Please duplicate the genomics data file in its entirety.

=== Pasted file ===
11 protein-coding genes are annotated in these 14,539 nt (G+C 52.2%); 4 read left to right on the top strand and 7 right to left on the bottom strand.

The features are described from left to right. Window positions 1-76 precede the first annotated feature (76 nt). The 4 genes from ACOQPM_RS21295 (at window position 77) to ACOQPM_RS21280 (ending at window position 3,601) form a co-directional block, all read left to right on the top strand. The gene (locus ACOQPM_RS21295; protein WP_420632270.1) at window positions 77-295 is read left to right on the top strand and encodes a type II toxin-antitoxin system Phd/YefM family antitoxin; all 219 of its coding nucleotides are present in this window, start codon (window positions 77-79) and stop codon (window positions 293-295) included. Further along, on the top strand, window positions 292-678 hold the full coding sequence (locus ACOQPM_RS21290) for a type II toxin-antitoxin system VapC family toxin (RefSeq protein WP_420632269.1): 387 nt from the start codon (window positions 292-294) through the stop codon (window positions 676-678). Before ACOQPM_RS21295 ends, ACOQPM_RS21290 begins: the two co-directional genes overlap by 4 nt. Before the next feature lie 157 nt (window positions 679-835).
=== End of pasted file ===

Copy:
11 protein-coding genes are annotated in these 14,539 nt (G+C 52.2%); 4 read left to right on the top strand and 7 right to left on the bottom strand.

The features are described from left to right. Window positions 1-76 precede the first annotated feature (76 nt). The 4 genes from ACOQPM_RS21295 (at window position 77) to ACOQPM_RS21280 (ending at window position 3,601) form a co-directional block, all read left to right on the top strand. The gene (locus ACOQPM_RS21295; protein WP_420632270.1) at window positions 77-295 is read left to right on the top strand and encodes a type II toxin-antitoxin system Phd/YefM family antitoxin; all 219 of its coding nucleotides are present in this window, start codon (window positions 77-79) and stop codon (window positions 293-295) included. Further along, on the top strand, window positions 292-678 hold the full coding sequence (locus ACOQPM_RS21290) for a type II toxin-antitoxin system VapC family toxin (RefSeq protein WP_420632269.1): 387 nt from the start codon (window positions 292-294) through the stop codon (window positions 676-678). Before ACOQPM_RS21295 ends, ACOQPM_RS21290 begins: the two co-directional genes overlap by 4 nt. Before the next feature lie 157 nt (window positions 679-835).